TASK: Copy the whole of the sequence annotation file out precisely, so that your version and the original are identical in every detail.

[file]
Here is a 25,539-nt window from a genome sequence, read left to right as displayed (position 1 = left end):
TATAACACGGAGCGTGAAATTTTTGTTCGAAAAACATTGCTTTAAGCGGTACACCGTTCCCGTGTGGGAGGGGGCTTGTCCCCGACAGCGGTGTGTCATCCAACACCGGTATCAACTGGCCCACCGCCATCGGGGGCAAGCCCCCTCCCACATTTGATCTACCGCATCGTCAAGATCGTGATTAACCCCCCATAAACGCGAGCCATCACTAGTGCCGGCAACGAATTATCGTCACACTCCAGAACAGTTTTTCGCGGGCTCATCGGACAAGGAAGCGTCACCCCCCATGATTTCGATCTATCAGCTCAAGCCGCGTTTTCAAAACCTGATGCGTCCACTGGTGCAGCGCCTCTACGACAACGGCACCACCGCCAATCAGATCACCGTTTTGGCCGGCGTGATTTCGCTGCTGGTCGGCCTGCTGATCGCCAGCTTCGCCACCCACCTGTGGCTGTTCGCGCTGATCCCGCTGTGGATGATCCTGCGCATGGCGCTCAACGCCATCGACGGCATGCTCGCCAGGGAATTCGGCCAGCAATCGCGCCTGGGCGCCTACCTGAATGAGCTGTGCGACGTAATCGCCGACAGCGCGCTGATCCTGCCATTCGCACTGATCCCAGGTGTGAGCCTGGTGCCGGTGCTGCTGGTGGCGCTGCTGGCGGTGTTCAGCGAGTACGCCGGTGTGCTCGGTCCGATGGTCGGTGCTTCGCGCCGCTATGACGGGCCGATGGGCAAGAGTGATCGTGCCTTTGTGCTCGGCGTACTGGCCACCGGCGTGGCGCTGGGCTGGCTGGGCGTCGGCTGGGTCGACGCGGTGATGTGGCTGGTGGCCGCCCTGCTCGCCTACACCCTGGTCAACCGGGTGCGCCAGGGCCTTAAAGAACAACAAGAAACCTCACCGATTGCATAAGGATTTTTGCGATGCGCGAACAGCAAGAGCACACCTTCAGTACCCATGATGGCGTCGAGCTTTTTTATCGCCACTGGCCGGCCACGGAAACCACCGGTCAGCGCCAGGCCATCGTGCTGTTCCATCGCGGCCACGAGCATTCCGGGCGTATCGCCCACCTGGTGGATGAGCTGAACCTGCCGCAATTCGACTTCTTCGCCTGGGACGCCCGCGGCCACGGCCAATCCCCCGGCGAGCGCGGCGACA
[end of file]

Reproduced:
Here is a 25,539-nt window from a genome sequence, read left to right as displayed (position 1 = left end):
TATAACACGGAGCGTGAAATTTTTGTTCGAAAAACATTGCTTTAAGCGGTACACCGTTCCCGTGTGGGAGGGGGCTTGTCCCCGACAGCGGTGTGTCATCCAACACCGGTATCAACTGGCCCACCGCCATCGGGGGCAAGCCCCCTCCCACATTTGATCTACCGCATCGTCAAGATCGTGATTAACCCCCCATAAACGCGAGCCATCACTAGTGCCGGCAACGAATTATCGTCACACTCCAGAACAGTTTTTCGCGGGCTCATCGGACAAGGAAGCGTCACCCCCCATGATTTCGATCTATCAGCTCAAGCCGCGTTTTCAAAACCTGATGCGTCCACTGGTGCAGCGCCTCTACGACAACGGCACCACCGCCAATCAGATCACCGTTTTGGCCGGCGTGATTTCGCTGCTGGTCGGCCTGCTGATCGCCAGCTTCGCCACCCACCTGTGGCTGTTCGCGCTGATCCCGCTGTGGATGATCCTGCGCATGGCGCTCAACGCCATCGACGGCATGCTCGCCAGGGAATTCGGCCAGCAATCGCGCCTGGGCGCCTACCTGAATGAGCTGTGCGACGTAATCGCCGACAGCGCGCTGATCCTGCCATTCGCACTGATCCCAGGTGTGAGCCTGGTGCCGGTGCTGCTGGTGGCGCTGCTGGCGGTGTTCAGCGAGTACGCCGGTGTGCTCGGTCCGATGGTCGGTGCTTCGCGCCGCTATGACGGGCCGATGGGCAAGAGTGATCGTGCCTTTGTGCTCGGCGTACTGGCCACCGGCGTGGCGCTGGGCTGGCTGGGCGTCGGCTGGGTCGACGCGGTGATGTGGCTGGTGGCCGCCCTGCTCGCCTACACCCTGGTCAACCGGGTGCGCCAGGGCCTTAAAGAACAACAAGAAACCTCACCGATTGCATAAGGATTTTTGCGATGCGCGAACAGCAAGAGCACACCTTCAGTACCCATGATGGCGTCGAGCTTTTTTATCGCCACTGGCCGGCCACGGAAACCACCGGTCAGCGCCAGGCCATCGTGCTGTTCCATCGCGGCCACGAGCATTCCGGGCGTATCGCCCACCTGGTGGATGAGCTGAACCTGCCGCAATTCGACTTCTTCGCCTGGGACGCCCGCGGCCACGGCCAATCCCCCGGCGAGCGCGGCGACA